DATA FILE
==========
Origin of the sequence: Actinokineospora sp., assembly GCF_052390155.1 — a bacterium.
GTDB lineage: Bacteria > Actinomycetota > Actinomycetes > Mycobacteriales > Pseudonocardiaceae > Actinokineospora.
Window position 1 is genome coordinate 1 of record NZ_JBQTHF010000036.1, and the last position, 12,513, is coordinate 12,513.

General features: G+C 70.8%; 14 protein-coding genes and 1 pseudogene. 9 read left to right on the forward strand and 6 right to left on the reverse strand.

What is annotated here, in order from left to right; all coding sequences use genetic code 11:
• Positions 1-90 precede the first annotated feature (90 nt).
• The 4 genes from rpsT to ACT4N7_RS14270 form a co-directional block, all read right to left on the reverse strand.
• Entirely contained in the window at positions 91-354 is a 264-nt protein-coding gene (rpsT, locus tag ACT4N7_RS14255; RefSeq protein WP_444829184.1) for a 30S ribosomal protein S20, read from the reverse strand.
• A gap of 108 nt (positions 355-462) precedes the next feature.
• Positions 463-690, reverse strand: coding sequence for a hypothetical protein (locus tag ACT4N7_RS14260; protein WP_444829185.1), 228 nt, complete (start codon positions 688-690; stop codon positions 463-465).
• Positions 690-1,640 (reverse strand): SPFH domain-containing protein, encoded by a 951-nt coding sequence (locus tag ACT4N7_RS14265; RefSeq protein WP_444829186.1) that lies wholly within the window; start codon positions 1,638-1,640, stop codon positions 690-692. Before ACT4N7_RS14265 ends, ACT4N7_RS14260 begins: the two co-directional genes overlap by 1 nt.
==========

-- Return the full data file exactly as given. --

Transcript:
Origin of the sequence: Actinokineospora sp., assembly GCF_052390155.1 — a bacterium.
GTDB lineage: Bacteria > Actinomycetota > Actinomycetes > Mycobacteriales > Pseudonocardiaceae > Actinokineospora.
Window position 1 is genome coordinate 1 of record NZ_JBQTHF010000036.1, and the last position, 12,513, is coordinate 12,513.

General features: G+C 70.8%; 14 protein-coding genes and 1 pseudogene. 9 read left to right on the forward strand and 6 right to left on the reverse strand.

What is annotated here, in order from left to right; all coding sequences use genetic code 11:
• Positions 1-90 precede the first annotated feature (90 nt).
• The 4 genes from rpsT to ACT4N7_RS14270 form a co-directional block, all read right to left on the reverse strand.
• Entirely contained in the window at positions 91-354 is a 264-nt protein-coding gene (rpsT, locus tag ACT4N7_RS14255; RefSeq protein WP_444829184.1) for a 30S ribosomal protein S20, read from the reverse strand.
• A gap of 108 nt (positions 355-462) precedes the next feature.
• Positions 463-690, reverse strand: coding sequence for a hypothetical protein (locus tag ACT4N7_RS14260; protein WP_444829185.1), 228 nt, complete (start codon positions 688-690; stop codon positions 463-465).
• Positions 690-1,640 (reverse strand): SPFH domain-containing protein, encoded by a 951-nt coding sequence (locus tag ACT4N7_RS14265; RefSeq protein WP_444829186.1) that lies wholly within the window; start codon positions 1,638-1,640, stop codon positions 690-692. Before ACT4N7_RS14265 ends, ACT4N7_RS14260 begins: the two co-directional genes overlap by 1 nt.